Heavy Alcohol Intake and ALDH2 rs671 Polymorphism Linked to HCC Mortality

July 28, 2022
Kenny Walter

Kenny Walter is an editor with HCPLive. Prior to joining MJH Life Sciences in 2019, he worked as a digital reporter covering nanotechnology, life sciences, material science and more with R&D Magazine. He graduated with a degree in journalism from Temple University in 2008 and began his career as a local reporter for a chain of weekly newspapers based on the Jersey shore. When not working, he enjoys going to the beach and enjoying the shore in the summer and watching North Carolina Tar Heel basketball in the winter.

The 10-year cumulative incidences for HCC and mortality were significantly higher in the HBV cohort with heavy alcoholism than it was for either HBV alone or alcoholism alone.

New research shows patients with hepatitis B virus (HBV)-related cirrhosis who also suffer from heavy alcoholism and aldehyde dehydrogenase 2 gene (ALDH2) rs671 polymorphism are at a significantly higher risk of mortality from hepatocellular carcinoma (HCC).

A team, led by Ming-Chao Tsai, MD, PhD, Division of Hepato-Gastroenterology, Department of Medicine, Kaohsiung Chang Gung Memorial Hospital, Chang Gung University College of Medicine, investigated the link between heavy alcohol intake, ALDH2 rs671 polymorphism, and HBV infection with the development and mortality from HCC in patients with Cirrhosis.

The Conditions

It is uncertain what the role of heavy alcohol intake, ALDH2 rs671 polymorphism, and HBV infections in the development and mortality of HCC.

In the retrospective, cohort study, the investigators examined 1515 patients at 3 tertiary hospitals in Taiwan with cirrhosis with heavy alcoholism and/or an HBV infection between January 2005 and December 2020. Each participant was followed up with through June 30, 2021.

The patient population included 342 participants with concomitant heavy alcoholism with HBV infections, 796 patients with only an HBV infection, and 377 patients with only heavy alcoholism. The mean age was 49.5 years.

The team defined heavy alcohol intake as consuming more than 80 g of ethanol each day for at least 5 years.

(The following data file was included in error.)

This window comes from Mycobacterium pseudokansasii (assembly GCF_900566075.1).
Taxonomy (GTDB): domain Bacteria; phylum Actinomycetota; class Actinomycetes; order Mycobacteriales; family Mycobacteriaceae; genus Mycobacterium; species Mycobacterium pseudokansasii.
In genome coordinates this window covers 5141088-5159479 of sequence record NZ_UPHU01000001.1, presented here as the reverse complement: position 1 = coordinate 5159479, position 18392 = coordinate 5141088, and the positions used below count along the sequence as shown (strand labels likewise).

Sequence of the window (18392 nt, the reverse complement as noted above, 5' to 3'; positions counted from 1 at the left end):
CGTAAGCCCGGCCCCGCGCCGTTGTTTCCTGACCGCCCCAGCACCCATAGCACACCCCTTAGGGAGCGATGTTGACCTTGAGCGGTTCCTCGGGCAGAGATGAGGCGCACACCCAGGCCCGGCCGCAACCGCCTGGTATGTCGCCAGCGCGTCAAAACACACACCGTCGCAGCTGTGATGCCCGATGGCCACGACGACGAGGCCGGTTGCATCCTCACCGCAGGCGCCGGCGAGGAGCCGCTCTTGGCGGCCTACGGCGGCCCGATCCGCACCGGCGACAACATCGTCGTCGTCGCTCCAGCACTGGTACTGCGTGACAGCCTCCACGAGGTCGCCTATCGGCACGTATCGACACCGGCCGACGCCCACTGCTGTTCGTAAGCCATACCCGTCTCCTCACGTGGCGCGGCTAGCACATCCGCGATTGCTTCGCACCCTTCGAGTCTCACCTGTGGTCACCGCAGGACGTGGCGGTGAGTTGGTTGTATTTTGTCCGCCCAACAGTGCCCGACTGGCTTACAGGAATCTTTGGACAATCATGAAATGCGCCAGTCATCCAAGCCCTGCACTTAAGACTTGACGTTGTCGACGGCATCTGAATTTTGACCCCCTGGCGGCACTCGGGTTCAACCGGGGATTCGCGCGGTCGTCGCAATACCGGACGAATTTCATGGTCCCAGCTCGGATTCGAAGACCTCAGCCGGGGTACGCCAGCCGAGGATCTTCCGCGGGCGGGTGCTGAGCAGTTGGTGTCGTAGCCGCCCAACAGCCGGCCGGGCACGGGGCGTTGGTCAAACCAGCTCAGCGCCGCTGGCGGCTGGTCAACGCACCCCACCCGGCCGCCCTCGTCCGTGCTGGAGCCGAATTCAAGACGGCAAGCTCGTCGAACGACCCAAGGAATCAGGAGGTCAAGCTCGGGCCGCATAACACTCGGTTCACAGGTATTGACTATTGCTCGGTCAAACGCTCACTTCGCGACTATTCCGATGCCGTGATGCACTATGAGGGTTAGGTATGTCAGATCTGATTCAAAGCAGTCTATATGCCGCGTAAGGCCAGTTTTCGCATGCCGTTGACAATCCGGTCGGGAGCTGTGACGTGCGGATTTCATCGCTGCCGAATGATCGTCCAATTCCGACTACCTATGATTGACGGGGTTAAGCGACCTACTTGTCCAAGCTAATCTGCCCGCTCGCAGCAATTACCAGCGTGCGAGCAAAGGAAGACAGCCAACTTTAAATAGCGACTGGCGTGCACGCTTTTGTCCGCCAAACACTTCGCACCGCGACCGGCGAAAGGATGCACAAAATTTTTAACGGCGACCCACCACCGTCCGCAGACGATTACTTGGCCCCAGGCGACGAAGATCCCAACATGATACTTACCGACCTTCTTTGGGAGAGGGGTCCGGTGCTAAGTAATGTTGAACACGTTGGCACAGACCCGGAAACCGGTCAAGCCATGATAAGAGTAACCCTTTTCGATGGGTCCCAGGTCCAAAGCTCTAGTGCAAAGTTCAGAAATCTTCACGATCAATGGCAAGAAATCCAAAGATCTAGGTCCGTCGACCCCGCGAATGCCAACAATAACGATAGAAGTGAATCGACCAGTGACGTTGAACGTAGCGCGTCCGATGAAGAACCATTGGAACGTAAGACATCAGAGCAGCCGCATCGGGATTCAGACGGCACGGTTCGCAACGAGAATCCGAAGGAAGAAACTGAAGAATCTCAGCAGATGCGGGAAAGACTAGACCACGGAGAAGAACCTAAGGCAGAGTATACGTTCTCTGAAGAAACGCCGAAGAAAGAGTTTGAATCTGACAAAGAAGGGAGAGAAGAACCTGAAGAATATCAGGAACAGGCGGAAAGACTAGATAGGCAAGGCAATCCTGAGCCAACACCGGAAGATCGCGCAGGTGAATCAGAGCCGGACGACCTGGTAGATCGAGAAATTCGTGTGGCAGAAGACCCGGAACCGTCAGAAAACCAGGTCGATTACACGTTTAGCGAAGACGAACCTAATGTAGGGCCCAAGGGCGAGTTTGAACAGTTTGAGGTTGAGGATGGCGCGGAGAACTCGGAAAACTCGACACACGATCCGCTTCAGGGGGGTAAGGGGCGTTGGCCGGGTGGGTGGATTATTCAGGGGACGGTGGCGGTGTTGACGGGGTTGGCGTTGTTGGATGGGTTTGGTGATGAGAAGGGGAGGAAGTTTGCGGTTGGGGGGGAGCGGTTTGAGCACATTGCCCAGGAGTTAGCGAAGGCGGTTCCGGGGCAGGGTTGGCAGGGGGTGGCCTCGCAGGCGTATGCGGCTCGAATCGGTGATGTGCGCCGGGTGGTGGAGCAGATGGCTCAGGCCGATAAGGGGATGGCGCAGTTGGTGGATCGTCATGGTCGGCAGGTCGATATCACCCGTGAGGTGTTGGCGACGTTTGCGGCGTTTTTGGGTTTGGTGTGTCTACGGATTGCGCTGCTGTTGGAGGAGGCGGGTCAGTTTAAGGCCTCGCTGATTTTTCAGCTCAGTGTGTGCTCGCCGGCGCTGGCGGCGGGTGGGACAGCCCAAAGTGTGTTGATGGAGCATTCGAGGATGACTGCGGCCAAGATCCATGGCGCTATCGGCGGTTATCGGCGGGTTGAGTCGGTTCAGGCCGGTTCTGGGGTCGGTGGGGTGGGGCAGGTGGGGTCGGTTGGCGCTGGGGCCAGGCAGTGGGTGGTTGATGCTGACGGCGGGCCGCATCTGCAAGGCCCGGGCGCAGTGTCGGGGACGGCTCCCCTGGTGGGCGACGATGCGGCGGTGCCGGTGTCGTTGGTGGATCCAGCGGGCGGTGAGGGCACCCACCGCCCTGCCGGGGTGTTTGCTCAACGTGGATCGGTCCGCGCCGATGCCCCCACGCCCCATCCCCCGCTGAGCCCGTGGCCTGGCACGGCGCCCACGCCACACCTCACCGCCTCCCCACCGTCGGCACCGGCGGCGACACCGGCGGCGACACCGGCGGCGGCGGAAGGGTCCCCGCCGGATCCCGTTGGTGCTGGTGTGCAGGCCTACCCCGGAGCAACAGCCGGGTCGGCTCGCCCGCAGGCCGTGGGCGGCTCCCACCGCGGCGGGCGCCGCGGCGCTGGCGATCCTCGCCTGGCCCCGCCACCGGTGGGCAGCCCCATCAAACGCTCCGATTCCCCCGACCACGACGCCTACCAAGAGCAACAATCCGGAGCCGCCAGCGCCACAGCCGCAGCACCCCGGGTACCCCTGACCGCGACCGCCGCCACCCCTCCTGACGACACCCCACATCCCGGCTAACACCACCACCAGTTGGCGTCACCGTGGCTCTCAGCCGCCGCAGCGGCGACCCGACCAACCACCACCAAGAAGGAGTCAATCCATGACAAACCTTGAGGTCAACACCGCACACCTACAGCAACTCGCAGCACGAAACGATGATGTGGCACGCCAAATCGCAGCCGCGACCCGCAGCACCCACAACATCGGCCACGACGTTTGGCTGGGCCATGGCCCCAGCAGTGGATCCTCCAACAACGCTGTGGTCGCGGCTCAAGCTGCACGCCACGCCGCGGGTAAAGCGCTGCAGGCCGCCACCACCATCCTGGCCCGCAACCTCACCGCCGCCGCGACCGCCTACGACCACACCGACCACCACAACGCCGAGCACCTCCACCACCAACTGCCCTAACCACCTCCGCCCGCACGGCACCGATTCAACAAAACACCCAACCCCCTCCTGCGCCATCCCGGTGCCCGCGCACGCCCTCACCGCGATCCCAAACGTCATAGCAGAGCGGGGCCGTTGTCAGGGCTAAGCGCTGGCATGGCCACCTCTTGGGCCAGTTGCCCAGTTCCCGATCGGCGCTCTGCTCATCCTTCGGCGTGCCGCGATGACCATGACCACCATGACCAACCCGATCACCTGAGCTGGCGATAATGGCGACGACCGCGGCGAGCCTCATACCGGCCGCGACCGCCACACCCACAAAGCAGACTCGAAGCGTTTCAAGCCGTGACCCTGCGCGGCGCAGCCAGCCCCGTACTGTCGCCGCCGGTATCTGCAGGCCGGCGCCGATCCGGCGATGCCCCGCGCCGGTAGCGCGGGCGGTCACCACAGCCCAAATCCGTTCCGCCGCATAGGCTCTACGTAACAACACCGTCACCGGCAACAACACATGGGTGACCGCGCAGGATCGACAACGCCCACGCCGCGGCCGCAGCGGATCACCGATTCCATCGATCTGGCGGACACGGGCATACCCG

The investigators sought primary endpoints of newly developed HCC and secondary endpoints of overall mortality.

Data Collection

The team collected blood samples for ALDH2 rs671 polymorphism analysis for 746 patients and found the 10-year cumulative incidences for HCC and mortality were significantly higher in the HBV cohort with heavy alcoholism than it was for either HBV alone or alcoholism alone.

In addition, heavy alcohol intake and the ALDH2 rs671 genotype (GA/AA) were linked to a significantly increased risk of HCC and mortality for patients with HBV-related cirrhosis.

The factors associated with the risk of HCC for patients with cirrhosis with concomitant HBV infections and alcoholism included baseline serum HBV DNA (aHR, 3.24; 95% CI, 1.43-7.31), antiviral therapy (aHR, 0.15; 95% CI, 0.05-0.39), alcohol intake (aHR, 1.78; 95% CI, 1.02-3.12), abstinence (aHR, 0.32; 95% CI, 0.18-0.59), and ALDH2 rs671 polymorphism (aHR, 5.61; 95% CI, 2.42-12.90).

The main factors associated with an increased risk of mortality included abstinence (aHR, 0.25; 95% CI, 0.16-0.32), ALDH2 rs671 polymorphism (aHR, 1.58; 95% CI, 1.09-2.26), Child-Pugh class B vs A (aHR, 1.43; 95% CI, 1.13-2.25) and class C vs A (aHR, 1.98; 95% CI, 1.18-3.31), serum albumin (aHR, 0.61; 95% CI, 0.43-0.86), and HCC development (aHR, 1.68; 95% CI, 1.12-2.89).

“These findings suggest that heavy alcohol intake and ALDH2 rs671 polymorphism are associated with significantly increased risk of HCC development and mortality in patients with HBV-related cirrhosis,” the authors wrote. “Patients with these risk factors should be monitored closely for HCC.”

The study, “Association of Heavy Alcohol Intake and ALDH2 rs671 Polymorphism With Hepatocellular Carcinoma and Mortality in Patients With Hepatitis B Virus–Related Cirrhosis,” was published online in JAMA Network Open.